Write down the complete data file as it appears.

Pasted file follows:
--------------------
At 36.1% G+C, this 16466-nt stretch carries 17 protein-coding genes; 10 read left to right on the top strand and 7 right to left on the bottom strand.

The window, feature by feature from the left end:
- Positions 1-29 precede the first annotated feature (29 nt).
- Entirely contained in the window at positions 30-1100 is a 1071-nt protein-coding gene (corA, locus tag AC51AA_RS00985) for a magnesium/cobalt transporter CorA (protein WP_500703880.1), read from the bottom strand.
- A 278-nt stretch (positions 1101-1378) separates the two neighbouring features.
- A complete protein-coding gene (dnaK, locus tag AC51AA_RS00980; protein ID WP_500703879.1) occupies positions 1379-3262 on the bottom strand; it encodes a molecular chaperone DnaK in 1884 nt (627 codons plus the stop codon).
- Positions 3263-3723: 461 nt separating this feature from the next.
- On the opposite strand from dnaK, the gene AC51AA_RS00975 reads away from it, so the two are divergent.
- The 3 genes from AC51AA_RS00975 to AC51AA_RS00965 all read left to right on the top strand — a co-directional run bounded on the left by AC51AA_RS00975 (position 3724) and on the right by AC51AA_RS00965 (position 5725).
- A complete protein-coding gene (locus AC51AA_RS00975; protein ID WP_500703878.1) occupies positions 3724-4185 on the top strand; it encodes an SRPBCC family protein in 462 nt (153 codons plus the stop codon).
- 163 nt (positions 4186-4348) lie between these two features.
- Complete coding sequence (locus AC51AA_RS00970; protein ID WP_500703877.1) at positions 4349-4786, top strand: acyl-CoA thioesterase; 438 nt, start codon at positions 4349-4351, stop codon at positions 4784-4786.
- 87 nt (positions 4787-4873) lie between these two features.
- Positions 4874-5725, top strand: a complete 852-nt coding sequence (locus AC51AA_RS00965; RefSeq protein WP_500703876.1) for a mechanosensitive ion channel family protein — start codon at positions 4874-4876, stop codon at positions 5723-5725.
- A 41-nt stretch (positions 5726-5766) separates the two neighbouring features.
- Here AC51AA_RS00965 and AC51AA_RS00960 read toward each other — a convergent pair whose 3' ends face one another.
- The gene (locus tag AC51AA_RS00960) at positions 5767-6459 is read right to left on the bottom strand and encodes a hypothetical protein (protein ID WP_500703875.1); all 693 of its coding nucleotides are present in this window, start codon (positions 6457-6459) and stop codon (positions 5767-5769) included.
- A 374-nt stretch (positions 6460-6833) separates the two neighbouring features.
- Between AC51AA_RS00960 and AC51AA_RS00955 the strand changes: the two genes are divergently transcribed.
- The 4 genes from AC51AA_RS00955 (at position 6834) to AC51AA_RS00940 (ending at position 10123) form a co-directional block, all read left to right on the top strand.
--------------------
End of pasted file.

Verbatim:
At 36.1% G+C, this 16466-nt stretch carries 17 protein-coding genes; 10 read left to right on the top strand and 7 right to left on the bottom strand.

The window, feature by feature from the left end:
- Positions 1-29 precede the first annotated feature (29 nt).
- Entirely contained in the window at positions 30-1100 is a 1071-nt protein-coding gene (corA, locus tag AC51AA_RS00985) for a magnesium/cobalt transporter CorA (protein WP_500703880.1), read from the bottom strand.
- A 278-nt stretch (positions 1101-1378) separates the two neighbouring features.
- A complete protein-coding gene (dnaK, locus tag AC51AA_RS00980; protein ID WP_500703879.1) occupies positions 1379-3262 on the bottom strand; it encodes a molecular chaperone DnaK in 1884 nt (627 codons plus the stop codon).
- Positions 3263-3723: 461 nt separating this feature from the next.
- On the opposite strand from dnaK, the gene AC51AA_RS00975 reads away from it, so the two are divergent.
- The 3 genes from AC51AA_RS00975 to AC51AA_RS00965 all read left to right on the top strand — a co-directional run bounded on the left by AC51AA_RS00975 (position 3724) and on the right by AC51AA_RS00965 (position 5725).
- A complete protein-coding gene (locus AC51AA_RS00975; protein ID WP_500703878.1) occupies positions 3724-4185 on the top strand; it encodes an SRPBCC family protein in 462 nt (153 codons plus the stop codon).
- 163 nt (positions 4186-4348) lie between these two features.
- Complete coding sequence (locus AC51AA_RS00970; protein ID WP_500703877.1) at positions 4349-4786, top strand: acyl-CoA thioesterase; 438 nt, start codon at positions 4349-4351, stop codon at positions 4784-4786.
- 87 nt (positions 4787-4873) lie between these two features.
- Positions 4874-5725, top strand: a complete 852-nt coding sequence (locus AC51AA_RS00965; RefSeq protein WP_500703876.1) for a mechanosensitive ion channel family protein — start codon at positions 4874-4876, stop codon at positions 5723-5725.
- A 41-nt stretch (positions 5726-5766) separates the two neighbouring features.
- Here AC51AA_RS00965 and AC51AA_RS00960 read toward each other — a convergent pair whose 3' ends face one another.
- The gene (locus tag AC51AA_RS00960) at positions 5767-6459 is read right to left on the bottom strand and encodes a hypothetical protein (protein ID WP_500703875.1); all 693 of its coding nucleotides are present in this window, start codon (positions 6457-6459) and stop codon (positions 5767-5769) included.
- A 374-nt stretch (positions 6460-6833) separates the two neighbouring features.
- Between AC51AA_RS00960 and AC51AA_RS00955 the strand changes: the two genes are divergently transcribed.
- The 4 genes from AC51AA_RS00955 (at position 6834) to AC51AA_RS00940 (ending at position 10123) form a co-directional block, all read left to right on the top strand.